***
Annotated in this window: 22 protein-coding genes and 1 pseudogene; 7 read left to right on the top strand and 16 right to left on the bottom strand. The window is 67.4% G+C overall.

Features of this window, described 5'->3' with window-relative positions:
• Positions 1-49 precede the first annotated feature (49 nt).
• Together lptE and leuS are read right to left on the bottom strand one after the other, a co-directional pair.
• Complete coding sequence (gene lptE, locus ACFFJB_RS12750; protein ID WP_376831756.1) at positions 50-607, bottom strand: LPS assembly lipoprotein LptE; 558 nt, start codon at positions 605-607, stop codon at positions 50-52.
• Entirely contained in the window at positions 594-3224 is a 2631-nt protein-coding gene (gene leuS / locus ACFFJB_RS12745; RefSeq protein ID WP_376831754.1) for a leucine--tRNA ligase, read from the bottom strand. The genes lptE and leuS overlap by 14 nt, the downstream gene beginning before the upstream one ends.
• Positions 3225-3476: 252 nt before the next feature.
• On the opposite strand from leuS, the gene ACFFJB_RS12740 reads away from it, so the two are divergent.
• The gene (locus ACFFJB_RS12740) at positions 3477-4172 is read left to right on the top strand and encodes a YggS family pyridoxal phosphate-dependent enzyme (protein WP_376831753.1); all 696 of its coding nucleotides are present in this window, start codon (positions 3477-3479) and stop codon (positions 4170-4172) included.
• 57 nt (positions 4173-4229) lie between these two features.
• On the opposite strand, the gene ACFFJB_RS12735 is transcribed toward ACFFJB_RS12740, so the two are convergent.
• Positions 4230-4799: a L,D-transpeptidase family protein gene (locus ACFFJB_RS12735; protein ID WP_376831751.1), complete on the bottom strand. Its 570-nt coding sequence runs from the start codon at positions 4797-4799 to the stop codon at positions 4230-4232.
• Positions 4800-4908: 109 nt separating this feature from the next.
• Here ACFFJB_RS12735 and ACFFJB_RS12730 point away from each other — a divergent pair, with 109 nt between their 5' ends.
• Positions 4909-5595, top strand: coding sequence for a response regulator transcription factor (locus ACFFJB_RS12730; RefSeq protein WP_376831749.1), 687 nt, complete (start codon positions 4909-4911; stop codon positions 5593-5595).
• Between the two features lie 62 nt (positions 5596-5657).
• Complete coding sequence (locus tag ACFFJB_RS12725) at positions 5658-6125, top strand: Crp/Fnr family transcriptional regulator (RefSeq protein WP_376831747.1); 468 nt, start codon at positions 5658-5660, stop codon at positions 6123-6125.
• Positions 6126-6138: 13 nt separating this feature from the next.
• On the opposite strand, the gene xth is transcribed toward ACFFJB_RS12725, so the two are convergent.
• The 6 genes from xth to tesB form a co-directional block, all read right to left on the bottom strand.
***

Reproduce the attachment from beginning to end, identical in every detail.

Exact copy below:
Annotated in this window: 22 protein-coding genes and 1 pseudogene; 7 read left to right on the top strand and 16 right to left on the bottom strand. The window is 67.4% G+C overall.

Features of this window, described 5'->3' with window-relative positions:
• Positions 1-49 precede the first annotated feature (49 nt).
• Together lptE and leuS are read right to left on the bottom strand one after the other, a co-directional pair.
• Complete coding sequence (gene lptE, locus ACFFJB_RS12750; protein ID WP_376831756.1) at positions 50-607, bottom strand: LPS assembly lipoprotein LptE; 558 nt, start codon at positions 605-607, stop codon at positions 50-52.
• Entirely contained in the window at positions 594-3224 is a 2631-nt protein-coding gene (gene leuS / locus ACFFJB_RS12745; RefSeq protein ID WP_376831754.1) for a leucine--tRNA ligase, read from the bottom strand. The genes lptE and leuS overlap by 14 nt, the downstream gene beginning before the upstream one ends.
• Positions 3225-3476: 252 nt before the next feature.
• On the opposite strand from leuS, the gene ACFFJB_RS12740 reads away from it, so the two are divergent.
• The gene (locus ACFFJB_RS12740) at positions 3477-4172 is read left to right on the top strand and encodes a YggS family pyridoxal phosphate-dependent enzyme (protein WP_376831753.1); all 696 of its coding nucleotides are present in this window, start codon (positions 3477-3479) and stop codon (positions 4170-4172) included.
• 57 nt (positions 4173-4229) lie between these two features.
• On the opposite strand, the gene ACFFJB_RS12735 is transcribed toward ACFFJB_RS12740, so the two are convergent.
• Positions 4230-4799: a L,D-transpeptidase family protein gene (locus ACFFJB_RS12735; protein ID WP_376831751.1), complete on the bottom strand. Its 570-nt coding sequence runs from the start codon at positions 4797-4799 to the stop codon at positions 4230-4232.
• Positions 4800-4908: 109 nt separating this feature from the next.
• Here ACFFJB_RS12735 and ACFFJB_RS12730 point away from each other — a divergent pair, with 109 nt between their 5' ends.
• Positions 4909-5595, top strand: coding sequence for a response regulator transcription factor (locus ACFFJB_RS12730; RefSeq protein WP_376831749.1), 687 nt, complete (start codon positions 4909-4911; stop codon positions 5593-5595).
• Between the two features lie 62 nt (positions 5596-5657).
• Complete coding sequence (locus tag ACFFJB_RS12725) at positions 5658-6125, top strand: Crp/Fnr family transcriptional regulator (RefSeq protein WP_376831747.1); 468 nt, start codon at positions 5658-5660, stop codon at positions 6123-6125.
• Positions 6126-6138: 13 nt separating this feature from the next.
• On the opposite strand, the gene xth is transcribed toward ACFFJB_RS12725, so the two are convergent.
• The 6 genes from xth to tesB form a co-directional block, all read right to left on the bottom strand.